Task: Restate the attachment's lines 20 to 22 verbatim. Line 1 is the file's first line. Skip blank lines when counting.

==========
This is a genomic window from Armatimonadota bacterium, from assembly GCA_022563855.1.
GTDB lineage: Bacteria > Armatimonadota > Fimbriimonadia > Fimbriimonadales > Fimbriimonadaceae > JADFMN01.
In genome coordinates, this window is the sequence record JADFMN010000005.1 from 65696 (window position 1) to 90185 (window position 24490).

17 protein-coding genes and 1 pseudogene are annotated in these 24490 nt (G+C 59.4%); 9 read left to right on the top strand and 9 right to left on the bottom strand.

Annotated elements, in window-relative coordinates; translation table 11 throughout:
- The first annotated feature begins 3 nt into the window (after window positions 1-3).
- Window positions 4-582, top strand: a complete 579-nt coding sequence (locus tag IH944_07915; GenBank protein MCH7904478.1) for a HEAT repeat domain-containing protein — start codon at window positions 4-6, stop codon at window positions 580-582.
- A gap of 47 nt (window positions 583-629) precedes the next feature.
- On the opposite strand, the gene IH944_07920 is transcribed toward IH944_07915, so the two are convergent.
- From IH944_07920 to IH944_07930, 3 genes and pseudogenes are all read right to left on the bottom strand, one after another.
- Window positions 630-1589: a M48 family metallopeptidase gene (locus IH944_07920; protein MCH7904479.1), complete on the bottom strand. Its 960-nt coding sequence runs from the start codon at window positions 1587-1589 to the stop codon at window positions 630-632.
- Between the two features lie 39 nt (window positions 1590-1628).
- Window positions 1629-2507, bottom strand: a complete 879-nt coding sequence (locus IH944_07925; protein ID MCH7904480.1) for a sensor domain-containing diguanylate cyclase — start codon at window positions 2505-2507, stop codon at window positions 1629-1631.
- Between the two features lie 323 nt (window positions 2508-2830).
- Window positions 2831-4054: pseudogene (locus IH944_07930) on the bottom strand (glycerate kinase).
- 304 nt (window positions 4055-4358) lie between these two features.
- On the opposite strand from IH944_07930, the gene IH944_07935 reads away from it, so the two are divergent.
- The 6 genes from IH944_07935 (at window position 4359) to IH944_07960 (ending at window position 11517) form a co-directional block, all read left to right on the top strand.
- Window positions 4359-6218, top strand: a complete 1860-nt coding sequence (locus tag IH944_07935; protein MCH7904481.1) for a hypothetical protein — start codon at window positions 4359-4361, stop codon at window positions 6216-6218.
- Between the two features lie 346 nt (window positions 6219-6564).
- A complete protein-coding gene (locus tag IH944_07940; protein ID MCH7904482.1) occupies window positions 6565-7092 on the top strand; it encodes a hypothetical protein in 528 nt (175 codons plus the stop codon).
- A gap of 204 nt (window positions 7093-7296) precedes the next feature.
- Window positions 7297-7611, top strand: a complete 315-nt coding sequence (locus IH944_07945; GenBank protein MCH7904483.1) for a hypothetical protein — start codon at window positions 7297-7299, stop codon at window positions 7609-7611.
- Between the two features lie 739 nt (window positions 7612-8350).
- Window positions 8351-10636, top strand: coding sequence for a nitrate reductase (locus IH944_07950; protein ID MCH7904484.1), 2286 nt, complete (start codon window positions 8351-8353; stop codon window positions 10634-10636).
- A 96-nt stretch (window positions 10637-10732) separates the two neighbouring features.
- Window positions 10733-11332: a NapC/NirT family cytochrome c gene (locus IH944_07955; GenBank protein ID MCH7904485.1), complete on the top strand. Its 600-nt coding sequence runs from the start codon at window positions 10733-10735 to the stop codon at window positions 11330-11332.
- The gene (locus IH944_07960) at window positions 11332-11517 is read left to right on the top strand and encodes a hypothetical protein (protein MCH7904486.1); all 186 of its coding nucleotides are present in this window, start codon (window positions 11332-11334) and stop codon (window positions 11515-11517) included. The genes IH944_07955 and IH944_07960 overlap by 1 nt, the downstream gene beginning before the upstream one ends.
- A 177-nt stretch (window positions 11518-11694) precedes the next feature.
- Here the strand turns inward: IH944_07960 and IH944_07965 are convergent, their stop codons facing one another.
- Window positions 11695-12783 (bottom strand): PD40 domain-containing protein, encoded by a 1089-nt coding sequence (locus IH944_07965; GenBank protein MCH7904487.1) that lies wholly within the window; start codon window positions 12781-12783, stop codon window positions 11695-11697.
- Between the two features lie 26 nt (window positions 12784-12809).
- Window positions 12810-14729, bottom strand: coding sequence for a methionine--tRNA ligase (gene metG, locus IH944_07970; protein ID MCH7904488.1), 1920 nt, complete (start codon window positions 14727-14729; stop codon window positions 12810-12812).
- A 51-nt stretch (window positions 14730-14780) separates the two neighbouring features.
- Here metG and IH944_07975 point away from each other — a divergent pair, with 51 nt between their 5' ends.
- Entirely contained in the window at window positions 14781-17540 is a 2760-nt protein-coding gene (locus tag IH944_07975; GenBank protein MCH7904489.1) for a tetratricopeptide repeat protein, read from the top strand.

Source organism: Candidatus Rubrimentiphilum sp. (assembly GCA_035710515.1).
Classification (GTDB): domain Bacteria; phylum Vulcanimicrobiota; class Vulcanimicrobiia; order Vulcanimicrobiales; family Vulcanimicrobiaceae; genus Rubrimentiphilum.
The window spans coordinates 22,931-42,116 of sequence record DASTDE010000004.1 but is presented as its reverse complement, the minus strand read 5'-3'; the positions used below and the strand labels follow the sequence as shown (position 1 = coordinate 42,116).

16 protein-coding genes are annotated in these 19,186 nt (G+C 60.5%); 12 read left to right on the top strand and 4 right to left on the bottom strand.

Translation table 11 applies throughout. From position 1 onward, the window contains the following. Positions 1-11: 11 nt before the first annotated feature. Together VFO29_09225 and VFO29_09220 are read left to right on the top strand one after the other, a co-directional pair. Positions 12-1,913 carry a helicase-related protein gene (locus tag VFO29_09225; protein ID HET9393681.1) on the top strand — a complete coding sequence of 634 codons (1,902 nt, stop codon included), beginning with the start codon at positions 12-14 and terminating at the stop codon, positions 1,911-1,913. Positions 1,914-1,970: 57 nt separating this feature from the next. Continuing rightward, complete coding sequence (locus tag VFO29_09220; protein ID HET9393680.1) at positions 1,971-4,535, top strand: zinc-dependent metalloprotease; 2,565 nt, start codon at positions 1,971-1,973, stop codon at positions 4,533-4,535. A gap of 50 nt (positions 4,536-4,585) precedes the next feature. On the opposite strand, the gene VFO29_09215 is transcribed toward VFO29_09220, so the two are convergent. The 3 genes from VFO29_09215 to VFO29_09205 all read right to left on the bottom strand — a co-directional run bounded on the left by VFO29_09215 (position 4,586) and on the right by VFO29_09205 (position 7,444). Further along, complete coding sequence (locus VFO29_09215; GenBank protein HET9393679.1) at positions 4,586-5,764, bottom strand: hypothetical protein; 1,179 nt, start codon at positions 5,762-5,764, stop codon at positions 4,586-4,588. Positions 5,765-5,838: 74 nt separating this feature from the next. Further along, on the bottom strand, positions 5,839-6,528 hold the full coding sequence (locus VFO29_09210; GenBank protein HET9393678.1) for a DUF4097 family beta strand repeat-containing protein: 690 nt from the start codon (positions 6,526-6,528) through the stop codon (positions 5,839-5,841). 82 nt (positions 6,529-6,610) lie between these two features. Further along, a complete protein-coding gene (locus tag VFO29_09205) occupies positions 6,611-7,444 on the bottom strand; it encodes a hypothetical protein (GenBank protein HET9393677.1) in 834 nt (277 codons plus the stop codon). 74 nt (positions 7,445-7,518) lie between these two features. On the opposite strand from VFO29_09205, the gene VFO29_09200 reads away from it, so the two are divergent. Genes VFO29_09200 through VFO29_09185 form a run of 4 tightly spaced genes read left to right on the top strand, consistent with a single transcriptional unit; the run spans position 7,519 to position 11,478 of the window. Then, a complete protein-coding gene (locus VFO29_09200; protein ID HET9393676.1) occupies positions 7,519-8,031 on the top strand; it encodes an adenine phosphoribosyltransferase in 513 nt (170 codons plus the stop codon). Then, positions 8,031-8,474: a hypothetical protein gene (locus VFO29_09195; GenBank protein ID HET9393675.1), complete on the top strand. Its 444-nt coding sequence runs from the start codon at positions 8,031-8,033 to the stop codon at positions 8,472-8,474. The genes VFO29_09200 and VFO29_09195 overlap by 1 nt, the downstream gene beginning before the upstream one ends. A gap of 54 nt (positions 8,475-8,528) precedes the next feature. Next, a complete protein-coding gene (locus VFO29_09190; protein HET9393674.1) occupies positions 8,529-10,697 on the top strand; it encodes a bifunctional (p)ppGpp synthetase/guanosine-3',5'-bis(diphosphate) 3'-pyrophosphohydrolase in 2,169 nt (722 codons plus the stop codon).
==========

- Between the two features lie 346 nt (window positions 6219-6564).
- A complete protein-coding gene (locus tag IH944_07940; protein ID MCH7904482.1) occupies window positions 6565-7092 on the top strand; it encodes a hypothetical protein in 528 nt (175 codons plus the stop codon).
- A gap of 204 nt (window positions 7093-7296) precedes the next feature.